Nasopharyngeal cancer is a rare type of cancer that affects the part of the throat connecting the back of the nose to the back of the mouth (the pharynx). In the UK, only about 240 people are diagnosed with nasopharyngeal cancer each year.
Nasopharyngeal cancer shouldn't be confused with other types of cancer that also affect the throat, such as laryngeal (larynx) cancer and oesophageal cancer.
The exact cause of nasopharyngeal cancer is unknown, but a number of factors can increase your risk of developing the condition. These include:
- being of far Eastern or north African descent
- having a diet very high in salt-cured meats and fish
- being exposed to the Epstein-Barr virus (EBV), a common virus that causes glandular fever
- having a first-degree relative, such as a parent, who has had the condition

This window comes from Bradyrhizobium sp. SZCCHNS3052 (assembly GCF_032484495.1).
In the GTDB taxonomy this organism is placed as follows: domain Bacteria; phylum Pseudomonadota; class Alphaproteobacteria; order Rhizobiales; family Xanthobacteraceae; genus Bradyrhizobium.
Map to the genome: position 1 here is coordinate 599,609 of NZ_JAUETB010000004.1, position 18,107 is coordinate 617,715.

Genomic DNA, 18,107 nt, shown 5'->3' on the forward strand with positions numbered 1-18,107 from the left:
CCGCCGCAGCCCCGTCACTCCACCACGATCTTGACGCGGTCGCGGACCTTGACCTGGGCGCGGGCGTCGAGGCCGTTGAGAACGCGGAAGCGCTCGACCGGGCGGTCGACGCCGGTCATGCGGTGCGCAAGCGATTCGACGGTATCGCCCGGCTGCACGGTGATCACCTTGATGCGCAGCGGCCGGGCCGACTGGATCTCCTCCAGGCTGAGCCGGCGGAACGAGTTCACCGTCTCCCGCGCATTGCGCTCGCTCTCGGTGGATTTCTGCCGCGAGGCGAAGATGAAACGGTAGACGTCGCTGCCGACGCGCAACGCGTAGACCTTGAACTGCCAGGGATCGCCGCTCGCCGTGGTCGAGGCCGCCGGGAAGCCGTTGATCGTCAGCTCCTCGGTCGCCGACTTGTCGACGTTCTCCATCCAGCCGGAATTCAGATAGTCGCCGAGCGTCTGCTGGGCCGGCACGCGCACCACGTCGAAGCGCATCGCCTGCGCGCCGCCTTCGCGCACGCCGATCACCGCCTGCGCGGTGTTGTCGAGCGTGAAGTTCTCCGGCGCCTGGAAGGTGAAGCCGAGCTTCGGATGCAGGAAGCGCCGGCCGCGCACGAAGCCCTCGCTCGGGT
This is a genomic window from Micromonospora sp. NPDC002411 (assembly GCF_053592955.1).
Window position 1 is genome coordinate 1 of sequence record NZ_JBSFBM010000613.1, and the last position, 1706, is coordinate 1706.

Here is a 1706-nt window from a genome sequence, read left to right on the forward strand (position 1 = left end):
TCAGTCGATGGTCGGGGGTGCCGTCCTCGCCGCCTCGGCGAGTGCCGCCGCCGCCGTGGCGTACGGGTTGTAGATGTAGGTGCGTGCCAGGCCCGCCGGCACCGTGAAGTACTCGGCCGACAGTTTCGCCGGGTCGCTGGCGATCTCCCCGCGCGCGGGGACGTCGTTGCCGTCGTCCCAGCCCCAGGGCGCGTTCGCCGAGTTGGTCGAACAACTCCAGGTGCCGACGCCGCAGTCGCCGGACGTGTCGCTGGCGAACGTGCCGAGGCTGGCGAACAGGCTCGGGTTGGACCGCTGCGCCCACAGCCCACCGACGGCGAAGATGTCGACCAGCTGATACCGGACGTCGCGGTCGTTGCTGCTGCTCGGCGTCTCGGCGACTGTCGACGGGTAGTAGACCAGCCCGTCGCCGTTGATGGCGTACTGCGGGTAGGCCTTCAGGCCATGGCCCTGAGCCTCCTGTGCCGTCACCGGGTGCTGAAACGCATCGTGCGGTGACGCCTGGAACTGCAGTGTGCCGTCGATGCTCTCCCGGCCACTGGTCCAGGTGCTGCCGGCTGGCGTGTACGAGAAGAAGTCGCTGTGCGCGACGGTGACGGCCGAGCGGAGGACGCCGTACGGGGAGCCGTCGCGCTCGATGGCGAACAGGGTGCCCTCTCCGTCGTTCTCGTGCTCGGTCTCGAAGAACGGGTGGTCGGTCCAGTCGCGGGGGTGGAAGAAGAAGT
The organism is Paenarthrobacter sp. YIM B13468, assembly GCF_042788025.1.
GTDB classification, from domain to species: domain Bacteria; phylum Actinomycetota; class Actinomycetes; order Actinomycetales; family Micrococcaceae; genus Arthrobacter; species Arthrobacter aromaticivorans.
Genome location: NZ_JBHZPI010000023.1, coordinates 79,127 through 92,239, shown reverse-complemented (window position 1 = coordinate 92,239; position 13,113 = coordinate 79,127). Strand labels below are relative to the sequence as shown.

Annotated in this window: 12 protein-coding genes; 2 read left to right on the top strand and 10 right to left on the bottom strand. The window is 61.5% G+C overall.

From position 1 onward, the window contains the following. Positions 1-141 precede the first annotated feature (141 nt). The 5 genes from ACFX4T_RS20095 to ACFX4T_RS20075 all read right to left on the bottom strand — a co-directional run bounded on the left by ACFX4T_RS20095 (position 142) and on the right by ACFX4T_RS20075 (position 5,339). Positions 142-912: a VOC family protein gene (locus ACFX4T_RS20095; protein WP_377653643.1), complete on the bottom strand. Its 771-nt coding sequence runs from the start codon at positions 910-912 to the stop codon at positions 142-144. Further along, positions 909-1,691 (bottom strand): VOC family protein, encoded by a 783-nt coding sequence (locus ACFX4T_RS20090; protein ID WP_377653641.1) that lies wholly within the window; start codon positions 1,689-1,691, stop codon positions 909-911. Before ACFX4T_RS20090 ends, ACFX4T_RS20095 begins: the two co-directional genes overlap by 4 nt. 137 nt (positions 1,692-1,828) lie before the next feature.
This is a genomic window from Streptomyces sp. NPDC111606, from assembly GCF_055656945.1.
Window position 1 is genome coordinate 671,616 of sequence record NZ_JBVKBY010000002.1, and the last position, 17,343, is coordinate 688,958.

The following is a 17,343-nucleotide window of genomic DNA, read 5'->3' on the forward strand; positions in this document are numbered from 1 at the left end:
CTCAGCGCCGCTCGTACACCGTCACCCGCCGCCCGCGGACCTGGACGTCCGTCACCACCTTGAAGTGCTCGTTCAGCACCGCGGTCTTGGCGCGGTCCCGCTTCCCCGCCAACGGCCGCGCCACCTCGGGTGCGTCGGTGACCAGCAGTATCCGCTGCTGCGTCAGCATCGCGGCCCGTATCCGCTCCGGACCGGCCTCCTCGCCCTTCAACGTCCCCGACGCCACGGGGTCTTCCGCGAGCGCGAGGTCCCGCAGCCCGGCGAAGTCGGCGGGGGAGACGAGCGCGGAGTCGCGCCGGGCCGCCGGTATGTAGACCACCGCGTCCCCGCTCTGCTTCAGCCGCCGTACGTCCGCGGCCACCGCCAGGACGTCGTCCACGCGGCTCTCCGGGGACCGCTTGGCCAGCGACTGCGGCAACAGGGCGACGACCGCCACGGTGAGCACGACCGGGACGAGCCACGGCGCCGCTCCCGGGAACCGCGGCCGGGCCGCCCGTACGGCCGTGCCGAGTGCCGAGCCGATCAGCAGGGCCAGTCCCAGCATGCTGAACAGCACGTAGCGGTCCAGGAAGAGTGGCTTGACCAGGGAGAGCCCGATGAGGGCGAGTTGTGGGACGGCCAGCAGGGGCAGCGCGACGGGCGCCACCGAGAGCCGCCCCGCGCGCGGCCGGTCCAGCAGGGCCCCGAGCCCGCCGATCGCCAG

About three times as many men as women are affected by nasopharyngeal cancer, and the average age at diagnosis is about 50.
The outlook for nasopharyngeal cancer depends on your age, general health and how advanced the condition is when you're diagnosed.
Radiotherapy alone can cure many very early-stage nasopharyngeal cancers, but many cases are diagnosed at a more advanced stage as the condition doesn't always cause obvious symptoms until later on.
More advanced cancers are treated with a combination of chemotherapy and radiotherapy. They're often curable if the cancer hasn't spread beyond the head and neck region.